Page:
LYMEPOLICYWONK: Survey says most physicians don’t follow IDSA Lyme guidelines
The CDC thinks that’s a problem that needs to be fixed.
I was reading the latest Poughkeepsie Journal article by Mary Beth Pfeiffer, “Doctors bucking Lyme Protocols.” This is the latest in her remarkable series of investigative reports on Lyme disease. After reviewing abstracts of the three studies the CDC relied on to revise the case numbers up from 30,000 to 300,000, she makes this conclusion about the treatment durations used by a random sample of patients throughout the United States: “Just 39 percent of Lyme patients reported being treated within the [IDSA] guidelines, or for four weeks or less. Fully 56 percent were treated longer, while 5 percent said they were not treated at all.” That’s astonishing. I should point out that this survey was random—it was not stacked with the patients of ILADS physicians, it was random. With all of its market clout and with the weight of the CDC behind it, the IDSA still can’t convince physicians to follow its rigid treatment guidelines. What does that mean for patients, physicians, the CDC, the IDSA, and ILADS?
Well, for starters, let’s see what the CDC and IDSA have to say about this. Paul Mead of the CDC says: “These findings confirm that health care providers are not rigidly following the IDSA guidelines.” OK, well that is obvious and we all agree. Then he adds that the findings “underscore the need for more education of providers regarding best treatment practices.” Really? So he thinks that the problem is that physicians haven’t read the guidelines and need education? I find that hard to swallow. The CDC posts a link to the IDSA guidelines on its website. Uptodate, a widely followed web-based service for the physicians “who don’t know” about a disease, virtually parrots the IDSA guidelines. And, of course, insurance guidelines do the same. So, IDSA Lyme guidelines are easy to find, difficult to misunderstand. Four weeks therapy max, no more. Period.
The IDSA says, “The use of long-term antibiotic therapy does not reflect best practices and may be a result of inaccurate information.” To me, this sounds like the IDSA is saying its practices are “best.” That’s not remarkable. Ford thinks its cars are best, right? (If we were dealing with tons of evidence this might be different. But in Lyme, there are a handful of small studies with mixed results. The weight of these guidelines is based on opinion.) And, at least for patients, the essential debate is about what is “best” for the patient. The IDSA then characterizes those doctors who don’t follow their guidelines as ill-informed. Again, I think this is extremely unlikely.
This also seems like déjà vu to me. Drs. Macauda and colleagues (including Yale’s Dr. Peter Krause) conducted a survey of residents in the New England area and found: “The majority of our survey respondents believe that the Lyme disease spirochete can persist following antibiotic treatment, that a standard course of treatment for 2 to 4 weeks is often not curative, and that long-term antibiotic therapy of >2 months is sometimes useful.” The authors of the study recommend that state and federal agencies increase efforts to educate the public to curtail the “widespread belief in chronic Lyme”. (One year after this study was published, the Embers study was published which demonstrated persistence in monkeys after treatment.)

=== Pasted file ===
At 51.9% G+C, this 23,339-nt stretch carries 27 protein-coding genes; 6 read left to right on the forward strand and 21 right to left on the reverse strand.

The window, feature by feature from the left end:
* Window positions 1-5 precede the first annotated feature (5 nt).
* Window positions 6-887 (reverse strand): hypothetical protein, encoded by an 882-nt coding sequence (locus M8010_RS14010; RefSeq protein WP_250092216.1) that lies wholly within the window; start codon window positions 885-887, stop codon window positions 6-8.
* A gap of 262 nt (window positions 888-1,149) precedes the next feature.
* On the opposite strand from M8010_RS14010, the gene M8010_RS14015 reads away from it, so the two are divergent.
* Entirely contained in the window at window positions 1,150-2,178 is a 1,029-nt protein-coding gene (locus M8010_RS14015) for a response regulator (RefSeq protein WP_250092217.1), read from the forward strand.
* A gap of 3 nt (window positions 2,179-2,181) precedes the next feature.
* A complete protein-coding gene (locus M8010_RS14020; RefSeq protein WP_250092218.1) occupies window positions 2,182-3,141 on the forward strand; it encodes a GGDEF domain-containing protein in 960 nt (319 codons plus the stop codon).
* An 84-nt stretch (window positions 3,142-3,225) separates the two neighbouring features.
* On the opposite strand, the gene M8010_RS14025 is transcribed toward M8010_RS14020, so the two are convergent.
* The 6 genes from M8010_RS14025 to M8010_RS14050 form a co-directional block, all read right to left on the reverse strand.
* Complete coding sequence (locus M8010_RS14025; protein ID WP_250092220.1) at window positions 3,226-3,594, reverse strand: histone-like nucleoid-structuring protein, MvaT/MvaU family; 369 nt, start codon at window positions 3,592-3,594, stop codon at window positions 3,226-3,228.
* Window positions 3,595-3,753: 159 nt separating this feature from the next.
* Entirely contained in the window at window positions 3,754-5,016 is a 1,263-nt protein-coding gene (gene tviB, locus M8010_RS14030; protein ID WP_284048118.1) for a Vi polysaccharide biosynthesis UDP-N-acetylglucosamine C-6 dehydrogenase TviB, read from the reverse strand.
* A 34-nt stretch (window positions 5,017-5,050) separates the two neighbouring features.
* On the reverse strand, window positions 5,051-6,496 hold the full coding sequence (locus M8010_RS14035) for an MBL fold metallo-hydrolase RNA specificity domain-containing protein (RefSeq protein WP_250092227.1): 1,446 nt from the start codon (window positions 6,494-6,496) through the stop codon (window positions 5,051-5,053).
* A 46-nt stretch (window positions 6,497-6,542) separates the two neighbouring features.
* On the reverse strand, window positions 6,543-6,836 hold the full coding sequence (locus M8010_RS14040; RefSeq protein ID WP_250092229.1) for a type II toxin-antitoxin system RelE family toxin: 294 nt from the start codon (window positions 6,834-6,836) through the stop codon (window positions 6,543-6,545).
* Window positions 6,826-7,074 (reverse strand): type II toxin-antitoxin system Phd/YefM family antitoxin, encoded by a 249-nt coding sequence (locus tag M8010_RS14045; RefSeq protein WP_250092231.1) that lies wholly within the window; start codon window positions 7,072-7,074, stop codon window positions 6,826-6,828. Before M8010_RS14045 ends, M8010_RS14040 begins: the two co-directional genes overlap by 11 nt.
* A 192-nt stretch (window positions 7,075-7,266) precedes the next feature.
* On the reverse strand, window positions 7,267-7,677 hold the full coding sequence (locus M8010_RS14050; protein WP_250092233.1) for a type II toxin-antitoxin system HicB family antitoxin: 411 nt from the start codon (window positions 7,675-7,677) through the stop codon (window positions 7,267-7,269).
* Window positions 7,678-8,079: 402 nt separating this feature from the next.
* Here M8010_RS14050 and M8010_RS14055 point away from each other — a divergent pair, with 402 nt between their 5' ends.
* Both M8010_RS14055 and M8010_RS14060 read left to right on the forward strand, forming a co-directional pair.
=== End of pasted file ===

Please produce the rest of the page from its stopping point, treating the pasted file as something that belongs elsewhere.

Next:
So, now it looks like both patients and physicians believe that the IDSA guidelines are wrong. And the CDC and IDSA researchers believe the problem is pure and simple ignorance. Is it even possible that there is another explanation? Can patients who live with the disease and the community physicians who treat them know something that the IDSA researchers who sat on the IDSA guidelines panel don’t know? Maybe this is part of what the Institute of Medicine is getting at in its new guidelines on creating trustworthy guidelines—which now require that guideline panels going forward include clinicians and others “expected to be affected” by the guidelines. (Recall that the IDSA panel consisted solely of researchers.)
Maybe we have entered the realm of “practice-based evidence”—where what matters is whether it actually works in clinical practice. Physicians and patients are telling the CDC and the IDSA that the IDSA guidelines don’t work.
Are they listening?
LYME POLICY WONK blog is written by Lorraine Johnson, JD, MBA, who is the Chief Executive Officer of LymeDisease.org, formerly CALDA. Contact her at firstname.lastname@example.org.
LYMEPOLICYWONK: Study Shows Public Believes that Lyme Infection Persists and Longer Term Treatments Are Needed https://lymedisease.org/news/lymepolicywonk/775.html
Mary Beth Pfeiffer, Doctors bucking Lyme protocols Study: Treatments longer to help patients; 3.9 million have been infected in U.S. http://www.poughkeepsiejournal.com/article/20130915/NEWS01/309150044/Doctors-bucking-Lyme-protocols
Institute of Medicine, Creating Trustworthy Guidelines: http://books.nap.edu/booksearch.php?booksearch=1&record_id=13058&term=affected&chapter=75-108